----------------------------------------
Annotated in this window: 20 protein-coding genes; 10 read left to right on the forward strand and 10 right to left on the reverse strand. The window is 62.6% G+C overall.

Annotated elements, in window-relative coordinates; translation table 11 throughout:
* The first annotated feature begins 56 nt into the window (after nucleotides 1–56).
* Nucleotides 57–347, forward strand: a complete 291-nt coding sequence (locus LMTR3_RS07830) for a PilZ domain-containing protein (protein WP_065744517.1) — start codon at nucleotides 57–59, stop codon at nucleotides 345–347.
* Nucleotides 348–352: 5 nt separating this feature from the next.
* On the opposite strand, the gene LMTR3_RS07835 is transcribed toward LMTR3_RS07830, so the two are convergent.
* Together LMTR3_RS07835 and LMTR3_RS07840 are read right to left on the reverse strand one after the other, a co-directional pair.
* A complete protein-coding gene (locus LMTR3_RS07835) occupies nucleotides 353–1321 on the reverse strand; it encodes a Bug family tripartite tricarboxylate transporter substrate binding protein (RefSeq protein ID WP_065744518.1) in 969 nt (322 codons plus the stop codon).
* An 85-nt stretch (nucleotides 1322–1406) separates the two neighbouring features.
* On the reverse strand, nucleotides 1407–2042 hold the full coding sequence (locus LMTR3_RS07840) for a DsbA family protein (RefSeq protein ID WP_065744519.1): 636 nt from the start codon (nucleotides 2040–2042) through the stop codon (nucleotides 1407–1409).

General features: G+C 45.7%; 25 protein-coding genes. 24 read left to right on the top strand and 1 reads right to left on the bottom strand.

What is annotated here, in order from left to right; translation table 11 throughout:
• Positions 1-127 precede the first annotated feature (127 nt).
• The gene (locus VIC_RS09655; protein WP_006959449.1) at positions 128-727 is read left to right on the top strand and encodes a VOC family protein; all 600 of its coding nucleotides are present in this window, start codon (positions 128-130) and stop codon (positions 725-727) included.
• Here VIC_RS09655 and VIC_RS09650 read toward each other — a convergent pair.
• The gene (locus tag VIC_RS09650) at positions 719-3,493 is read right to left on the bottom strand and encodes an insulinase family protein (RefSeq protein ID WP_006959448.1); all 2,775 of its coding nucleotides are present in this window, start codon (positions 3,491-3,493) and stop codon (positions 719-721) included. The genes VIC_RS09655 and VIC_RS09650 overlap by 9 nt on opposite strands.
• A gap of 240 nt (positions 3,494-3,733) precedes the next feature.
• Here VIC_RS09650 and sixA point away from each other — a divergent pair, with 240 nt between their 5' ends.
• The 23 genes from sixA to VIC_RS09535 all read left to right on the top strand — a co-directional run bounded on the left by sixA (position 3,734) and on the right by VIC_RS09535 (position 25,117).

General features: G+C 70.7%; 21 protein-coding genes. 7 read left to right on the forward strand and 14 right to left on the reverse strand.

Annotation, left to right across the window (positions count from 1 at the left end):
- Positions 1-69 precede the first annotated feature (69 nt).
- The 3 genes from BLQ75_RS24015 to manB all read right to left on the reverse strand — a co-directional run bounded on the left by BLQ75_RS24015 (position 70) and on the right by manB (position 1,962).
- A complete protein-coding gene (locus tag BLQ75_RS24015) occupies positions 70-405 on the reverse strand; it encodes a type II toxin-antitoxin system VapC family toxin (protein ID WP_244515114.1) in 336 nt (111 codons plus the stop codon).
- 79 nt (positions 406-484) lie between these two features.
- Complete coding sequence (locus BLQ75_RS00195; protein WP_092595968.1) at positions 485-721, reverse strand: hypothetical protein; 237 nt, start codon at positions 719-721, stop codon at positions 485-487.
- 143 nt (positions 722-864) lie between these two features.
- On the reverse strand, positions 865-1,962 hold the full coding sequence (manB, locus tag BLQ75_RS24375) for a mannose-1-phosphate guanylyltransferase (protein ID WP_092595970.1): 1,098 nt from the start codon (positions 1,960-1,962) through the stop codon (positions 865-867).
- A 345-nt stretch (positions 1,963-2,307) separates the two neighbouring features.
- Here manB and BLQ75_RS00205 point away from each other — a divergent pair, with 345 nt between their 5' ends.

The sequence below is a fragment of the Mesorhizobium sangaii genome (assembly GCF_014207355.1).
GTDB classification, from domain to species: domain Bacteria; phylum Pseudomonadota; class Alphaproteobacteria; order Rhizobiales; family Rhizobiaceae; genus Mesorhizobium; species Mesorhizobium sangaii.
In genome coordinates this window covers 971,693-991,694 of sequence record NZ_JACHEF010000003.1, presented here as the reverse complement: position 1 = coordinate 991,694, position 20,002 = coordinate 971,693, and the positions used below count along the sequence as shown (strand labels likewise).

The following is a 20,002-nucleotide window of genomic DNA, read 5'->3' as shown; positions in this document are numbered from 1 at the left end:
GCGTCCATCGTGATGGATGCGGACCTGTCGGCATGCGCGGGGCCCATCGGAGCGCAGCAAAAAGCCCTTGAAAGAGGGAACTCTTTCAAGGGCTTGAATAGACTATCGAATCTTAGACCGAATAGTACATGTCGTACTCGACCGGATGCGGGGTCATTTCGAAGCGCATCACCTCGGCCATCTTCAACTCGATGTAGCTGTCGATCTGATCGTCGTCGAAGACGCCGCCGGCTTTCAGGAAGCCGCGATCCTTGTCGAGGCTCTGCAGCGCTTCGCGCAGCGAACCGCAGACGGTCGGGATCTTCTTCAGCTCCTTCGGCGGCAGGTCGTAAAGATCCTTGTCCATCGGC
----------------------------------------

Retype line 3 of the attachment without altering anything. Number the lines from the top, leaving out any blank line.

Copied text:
* The first annotated feature begins 56 nt into the window (after nucleotides 1–56).